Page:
Locals know best

Azmyl Yunor

Indonesian President Joko Widodo is among the many national leaders who rose to prominence via local elections. – The Malaysian Insight file pic, December 22, 2023.

LET me ask you a simple question: Who is the current mayor of Kuala Lumpur?

Don’t know? Neither do I. Who cares?

Heck, try even asking the locals in the capital cities of all the Malaysian states, and I bet my hard-earned 10 Pound that not many would know their mayors (or as we call them here, Datuk Bandar) by name or even recognise them if they weren’t paraded in some official event or ceremony.

I’m excited that the issue of local council elections cropped up in news this week, with certain quarters arguing against it with the usual (yawn) racial tint, while more pragmatic supporters contend that it would bring about good governance and accountability.

Me? I’m all for it. I’ve always been an advocate for local council elections as a private citizen because I believe that it’s both a litmus test and a good training ground for local leaders for the bigger stage.

A good example of this in the region is Indonesian President Joko Widodo, who first came to prominence in local council elections. He was elected mayor of Solo. He raised the profile of the city, which led to his eventual governorship of Jakarta and then the presidency.

While our parliamentary system might not be so direct, local council elections will at least give the opportunity to local leaders to shine and possibly not be tied down along political party lines (although I feel it eventually will).

We can, for once, elect a leader directly and not because they are the leader of a party with the majority support.

Here’s my three sens on why it will be great to finally get to elect our own mayors.

Local leaders know local issues

While one might argue that this is already the case with present Members of Parliament and State Assembly Representatives, a mayor will have a more direct impact on the community that falls within the local council jurisdiction, even more so if he or she is a local personality with no direct political party links.

This is an opportunity for the public to see local politics operate outside of the usual party-based allegiances.

Don’t ask me how the elected mayors would operate—I’m commenting here as a private citizen—but I can imagine how more focused the campaigns would be because when the stakes are localised, the local economy will be the major focus.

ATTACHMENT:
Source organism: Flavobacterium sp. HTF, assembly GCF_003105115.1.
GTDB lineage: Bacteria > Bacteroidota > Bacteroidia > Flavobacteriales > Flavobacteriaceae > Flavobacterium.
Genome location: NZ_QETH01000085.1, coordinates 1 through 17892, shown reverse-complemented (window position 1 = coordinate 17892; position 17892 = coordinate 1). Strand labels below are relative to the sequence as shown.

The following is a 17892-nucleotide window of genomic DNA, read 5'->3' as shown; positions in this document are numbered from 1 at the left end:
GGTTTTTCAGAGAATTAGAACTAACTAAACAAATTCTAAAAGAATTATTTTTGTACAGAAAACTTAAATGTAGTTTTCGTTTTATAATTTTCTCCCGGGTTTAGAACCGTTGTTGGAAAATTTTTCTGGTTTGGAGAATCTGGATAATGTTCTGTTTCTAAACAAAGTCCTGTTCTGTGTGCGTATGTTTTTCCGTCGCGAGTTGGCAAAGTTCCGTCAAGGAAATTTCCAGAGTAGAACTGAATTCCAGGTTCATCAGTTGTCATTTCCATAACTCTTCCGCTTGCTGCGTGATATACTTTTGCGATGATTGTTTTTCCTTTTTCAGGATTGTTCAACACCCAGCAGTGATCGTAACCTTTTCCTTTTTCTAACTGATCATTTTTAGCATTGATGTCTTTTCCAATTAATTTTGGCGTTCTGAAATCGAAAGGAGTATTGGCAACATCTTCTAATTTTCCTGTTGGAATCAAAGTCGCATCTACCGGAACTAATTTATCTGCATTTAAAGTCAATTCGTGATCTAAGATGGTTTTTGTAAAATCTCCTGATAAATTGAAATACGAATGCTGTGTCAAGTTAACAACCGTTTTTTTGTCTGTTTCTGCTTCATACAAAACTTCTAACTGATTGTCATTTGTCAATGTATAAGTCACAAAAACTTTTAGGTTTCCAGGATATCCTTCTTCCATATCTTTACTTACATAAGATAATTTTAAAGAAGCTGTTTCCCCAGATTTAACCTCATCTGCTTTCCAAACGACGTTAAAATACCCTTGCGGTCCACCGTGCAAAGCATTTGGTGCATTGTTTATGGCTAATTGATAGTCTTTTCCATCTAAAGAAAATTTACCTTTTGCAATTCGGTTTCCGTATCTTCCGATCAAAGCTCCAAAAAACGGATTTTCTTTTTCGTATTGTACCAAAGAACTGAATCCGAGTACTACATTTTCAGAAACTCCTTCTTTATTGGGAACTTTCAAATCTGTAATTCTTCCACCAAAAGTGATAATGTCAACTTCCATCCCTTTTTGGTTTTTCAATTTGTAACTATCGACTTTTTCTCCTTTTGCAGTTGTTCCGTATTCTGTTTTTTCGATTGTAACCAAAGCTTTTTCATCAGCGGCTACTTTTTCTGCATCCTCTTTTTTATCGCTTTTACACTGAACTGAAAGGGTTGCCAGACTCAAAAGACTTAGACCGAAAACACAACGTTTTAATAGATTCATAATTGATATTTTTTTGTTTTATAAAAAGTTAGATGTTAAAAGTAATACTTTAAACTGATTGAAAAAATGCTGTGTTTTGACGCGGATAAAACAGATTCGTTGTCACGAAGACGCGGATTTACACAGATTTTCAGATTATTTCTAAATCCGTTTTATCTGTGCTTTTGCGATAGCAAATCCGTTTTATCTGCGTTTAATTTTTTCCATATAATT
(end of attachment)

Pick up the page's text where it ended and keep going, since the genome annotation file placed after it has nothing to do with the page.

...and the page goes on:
I’m also making the assumption that unlike federal or state politics, the local voters would be more sceptical of a candidate who is parachuted in from the outside. Hence, a local figure will be considered the best candidate.

More direct accountability

With a directly elected mayor, there is no more hiding behind the bigger “council”.

All the present mayors, the way I see it in my everyday man eyes, are promoted to the post as some form of “reward” either for their outstanding track record, seniority, loyalty, or all of the above.

We, the rakyat, never had a say in who or when someone can be our mayor.

This may also explain why most current mayors are so out of step with the times and are sometimes arbitrarily transferred to another city council without considering the rakyat’s opinions.

In other words, the current mayors are all just government servants who are at the beck and call of the state government.

As the motto goes in Malay “Yang Menjalankan Tugas.” Autonomy should permit more accountability, although I am sure this will take some time even if local council elections are reintroduced.

I recently visited the rather maudlin Petaling Jaya Museum - you should go check it out - and I saw the display of the previous mayors of Petaling Jaya, and naturally, I had no idea who they were.

They could have been fellows who served me behind the counter when I renewed my licence at the post office for all I know.

Incubator for future national leaders

There are many national leaders who rose to prominence by being mayors in countries around the world.

Local council elections would, for once, create a kind of leadership stepping stone for those whose ambition is to become a national leader.

The quarters who are against local elections are well known to follow the “warlord” system, so naturally, they don’t like the idea of having other people decide their upward trajectory, but that system is really a cheat and, as we have seen again and again, one of the many roots of money politics and corruption.

I’d like to see, for once, a leader who really is a leader of the people who rose from among the people.

* Azmyl Yunor is a touring underground recording artiste, and an academic in media and cultural studies. He has published articles on pop culture, subcultures and Malaysian cultural politics. He adheres to the three-chords-and-the-truth school of songwriting, and Woody Guthrie’s maxim “All you can write is what you see”. He is @azmyl on Twitter.

* This is the opinion of the writer or publication and does not necessarily represent the views of The Malaysian Insight. Article may be edited for brevity and clarity.

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